The Palestinian security chief is seeking $250 million from international donors to equip Palestinian officers and rebuild police posts destroyed by Israeli forces.

A key element of a new U.S.-backed peace plan calls for rebuilt and strengthened Palestinian security forces to dismantle the militant groups that have launched hundreds of suicide bombings and other attacks against Israeli targets during nearly three years of fighting.

Security chief Mohammed Dahlan (search) said the rebuilding will take three years, according to a statement released late Friday by the Palestinian Interior Ministry.

Palestinians have refused to confront militants, like the powerful Islamic groups Hamas (search) and Islamic Jihad (search), arguing that their police forces are too weak and that such a showdown could spark a civil war.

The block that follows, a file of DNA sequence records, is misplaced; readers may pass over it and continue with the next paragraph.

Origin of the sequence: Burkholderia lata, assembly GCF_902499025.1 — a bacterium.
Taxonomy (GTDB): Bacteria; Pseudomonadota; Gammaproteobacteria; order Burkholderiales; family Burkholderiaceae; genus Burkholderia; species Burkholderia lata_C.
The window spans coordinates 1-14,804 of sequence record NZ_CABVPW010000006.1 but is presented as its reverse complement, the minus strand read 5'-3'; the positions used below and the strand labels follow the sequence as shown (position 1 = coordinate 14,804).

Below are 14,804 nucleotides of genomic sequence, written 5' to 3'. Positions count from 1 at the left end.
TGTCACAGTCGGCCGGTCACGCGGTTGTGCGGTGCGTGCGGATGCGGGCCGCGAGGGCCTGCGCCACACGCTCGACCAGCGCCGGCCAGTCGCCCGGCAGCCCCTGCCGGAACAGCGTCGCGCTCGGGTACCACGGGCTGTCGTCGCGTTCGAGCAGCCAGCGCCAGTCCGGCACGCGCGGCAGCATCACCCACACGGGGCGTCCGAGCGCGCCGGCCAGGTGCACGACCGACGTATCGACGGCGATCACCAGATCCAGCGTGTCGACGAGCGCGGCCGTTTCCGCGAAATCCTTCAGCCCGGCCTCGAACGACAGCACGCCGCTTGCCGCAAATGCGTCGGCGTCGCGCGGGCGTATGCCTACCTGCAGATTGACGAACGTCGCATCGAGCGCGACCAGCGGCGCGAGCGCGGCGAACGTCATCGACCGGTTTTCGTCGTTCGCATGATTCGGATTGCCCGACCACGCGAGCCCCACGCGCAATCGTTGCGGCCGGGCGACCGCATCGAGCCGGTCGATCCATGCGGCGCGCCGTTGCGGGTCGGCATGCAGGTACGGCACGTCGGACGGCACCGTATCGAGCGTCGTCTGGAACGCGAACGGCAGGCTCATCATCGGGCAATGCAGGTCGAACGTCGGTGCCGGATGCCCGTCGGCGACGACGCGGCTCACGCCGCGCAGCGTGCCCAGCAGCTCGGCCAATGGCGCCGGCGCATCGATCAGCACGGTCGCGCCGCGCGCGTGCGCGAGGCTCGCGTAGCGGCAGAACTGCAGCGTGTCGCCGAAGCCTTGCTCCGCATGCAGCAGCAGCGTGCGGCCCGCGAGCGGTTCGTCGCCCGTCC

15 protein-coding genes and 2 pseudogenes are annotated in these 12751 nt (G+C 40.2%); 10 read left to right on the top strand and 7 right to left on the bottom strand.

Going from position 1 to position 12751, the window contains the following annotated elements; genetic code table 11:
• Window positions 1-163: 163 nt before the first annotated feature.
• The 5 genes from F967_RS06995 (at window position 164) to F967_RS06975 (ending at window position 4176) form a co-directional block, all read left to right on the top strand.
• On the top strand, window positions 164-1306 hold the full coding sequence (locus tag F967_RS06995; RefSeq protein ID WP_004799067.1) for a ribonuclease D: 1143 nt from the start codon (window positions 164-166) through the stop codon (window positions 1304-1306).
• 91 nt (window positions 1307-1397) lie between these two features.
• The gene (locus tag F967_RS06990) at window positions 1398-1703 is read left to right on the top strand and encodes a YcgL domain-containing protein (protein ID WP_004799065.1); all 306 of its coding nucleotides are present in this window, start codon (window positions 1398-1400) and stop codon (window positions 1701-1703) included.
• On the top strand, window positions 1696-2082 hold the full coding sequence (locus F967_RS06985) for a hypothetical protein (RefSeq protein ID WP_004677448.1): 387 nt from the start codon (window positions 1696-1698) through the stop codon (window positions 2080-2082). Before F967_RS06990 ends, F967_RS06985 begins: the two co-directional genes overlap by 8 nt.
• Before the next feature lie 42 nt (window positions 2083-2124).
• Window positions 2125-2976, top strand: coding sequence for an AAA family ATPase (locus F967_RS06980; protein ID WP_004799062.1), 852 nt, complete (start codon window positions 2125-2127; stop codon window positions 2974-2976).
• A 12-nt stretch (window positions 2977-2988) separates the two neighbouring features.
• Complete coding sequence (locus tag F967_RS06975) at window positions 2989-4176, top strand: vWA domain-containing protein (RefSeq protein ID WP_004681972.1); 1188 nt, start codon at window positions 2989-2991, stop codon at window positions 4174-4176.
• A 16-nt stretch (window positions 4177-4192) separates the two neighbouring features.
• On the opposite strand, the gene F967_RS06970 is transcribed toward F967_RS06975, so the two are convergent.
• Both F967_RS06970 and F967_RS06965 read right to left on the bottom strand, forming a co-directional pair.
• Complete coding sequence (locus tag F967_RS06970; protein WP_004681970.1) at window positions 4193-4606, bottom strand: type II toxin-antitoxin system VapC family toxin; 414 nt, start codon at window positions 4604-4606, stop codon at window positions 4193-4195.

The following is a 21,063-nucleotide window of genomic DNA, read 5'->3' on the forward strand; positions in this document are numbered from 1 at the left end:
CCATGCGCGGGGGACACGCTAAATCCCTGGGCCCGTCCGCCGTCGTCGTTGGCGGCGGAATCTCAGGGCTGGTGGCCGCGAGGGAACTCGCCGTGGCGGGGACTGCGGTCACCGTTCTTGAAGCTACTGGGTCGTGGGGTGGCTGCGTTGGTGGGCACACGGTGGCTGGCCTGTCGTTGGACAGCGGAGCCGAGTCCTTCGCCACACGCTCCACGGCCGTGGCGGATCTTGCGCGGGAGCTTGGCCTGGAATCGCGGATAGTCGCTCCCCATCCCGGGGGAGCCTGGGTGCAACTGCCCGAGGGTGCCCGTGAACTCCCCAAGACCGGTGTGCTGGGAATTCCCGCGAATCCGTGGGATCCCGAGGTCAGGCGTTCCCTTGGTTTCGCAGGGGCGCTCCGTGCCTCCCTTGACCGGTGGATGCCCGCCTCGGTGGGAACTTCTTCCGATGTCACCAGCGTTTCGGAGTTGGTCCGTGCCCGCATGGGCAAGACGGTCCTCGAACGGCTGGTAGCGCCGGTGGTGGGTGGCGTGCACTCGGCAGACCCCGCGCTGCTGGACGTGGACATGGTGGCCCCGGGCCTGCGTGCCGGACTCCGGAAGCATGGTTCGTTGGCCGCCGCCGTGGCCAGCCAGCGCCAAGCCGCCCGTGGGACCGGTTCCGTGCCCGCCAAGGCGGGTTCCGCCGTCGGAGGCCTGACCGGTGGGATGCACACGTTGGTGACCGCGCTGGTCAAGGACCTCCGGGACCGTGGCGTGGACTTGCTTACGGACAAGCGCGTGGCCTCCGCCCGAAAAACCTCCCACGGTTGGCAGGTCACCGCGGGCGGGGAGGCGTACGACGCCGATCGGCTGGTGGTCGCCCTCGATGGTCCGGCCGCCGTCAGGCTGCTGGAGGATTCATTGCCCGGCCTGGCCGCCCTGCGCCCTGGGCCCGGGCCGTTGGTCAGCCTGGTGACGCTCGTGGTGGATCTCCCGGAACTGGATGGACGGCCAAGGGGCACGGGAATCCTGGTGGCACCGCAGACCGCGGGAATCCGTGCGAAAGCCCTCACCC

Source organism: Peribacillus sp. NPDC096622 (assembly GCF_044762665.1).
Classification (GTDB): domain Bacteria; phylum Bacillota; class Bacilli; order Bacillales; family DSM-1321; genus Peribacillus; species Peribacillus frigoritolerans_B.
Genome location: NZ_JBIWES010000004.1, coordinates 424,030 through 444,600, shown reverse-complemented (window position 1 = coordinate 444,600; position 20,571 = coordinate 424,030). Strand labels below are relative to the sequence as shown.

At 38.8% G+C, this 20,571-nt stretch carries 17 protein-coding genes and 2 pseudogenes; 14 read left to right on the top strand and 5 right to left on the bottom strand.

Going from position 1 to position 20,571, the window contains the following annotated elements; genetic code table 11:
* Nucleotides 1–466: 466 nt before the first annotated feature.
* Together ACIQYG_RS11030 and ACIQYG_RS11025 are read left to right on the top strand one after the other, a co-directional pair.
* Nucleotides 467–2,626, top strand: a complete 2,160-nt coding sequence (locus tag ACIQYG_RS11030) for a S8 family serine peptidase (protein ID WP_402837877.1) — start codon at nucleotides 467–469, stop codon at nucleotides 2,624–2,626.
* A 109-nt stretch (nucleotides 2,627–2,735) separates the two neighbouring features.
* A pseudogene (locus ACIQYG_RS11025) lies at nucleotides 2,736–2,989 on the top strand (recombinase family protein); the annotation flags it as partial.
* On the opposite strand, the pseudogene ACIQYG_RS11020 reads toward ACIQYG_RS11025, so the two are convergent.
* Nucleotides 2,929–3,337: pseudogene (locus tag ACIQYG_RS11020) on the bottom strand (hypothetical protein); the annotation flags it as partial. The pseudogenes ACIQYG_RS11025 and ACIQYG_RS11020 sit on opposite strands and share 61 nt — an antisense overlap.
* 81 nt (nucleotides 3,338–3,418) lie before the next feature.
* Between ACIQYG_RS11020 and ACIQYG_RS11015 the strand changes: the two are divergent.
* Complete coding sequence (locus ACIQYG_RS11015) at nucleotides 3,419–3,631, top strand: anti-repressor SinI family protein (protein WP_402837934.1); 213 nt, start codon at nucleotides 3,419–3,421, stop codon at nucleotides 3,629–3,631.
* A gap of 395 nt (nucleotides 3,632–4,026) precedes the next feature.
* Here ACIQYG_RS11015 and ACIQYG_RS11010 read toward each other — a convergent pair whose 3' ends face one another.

Instead, the Palestinians are trying to persuade militants — who declared a temporary cease-fire on June 29 — to end their attacks on Israelis and turn in weapons.

Dahlan said in the statement that the police have 150 new patrol cars and work is underway to double the current monthly police budget of $1 million. About $25 million is being put into building command and operations centers and $22 million is being spent on computer equipment.

Soon after fighting broke out in September of 2000, Israel sent warplanes and helicopter gunships to level police posts and security headquarters in the West Bank (search) and Gaza Strip (search), arguing that the Palestinian police forces were involved in some attacks on Israelis and doing nothing to stop them.

The two-month-old "road map" peace plan, pushed hard by the United States, calls on Israel to withdraw forces from Palestinian areas in the West Bank and Gaza and for Palestinian police to take control of those areas and stop terrorist activity.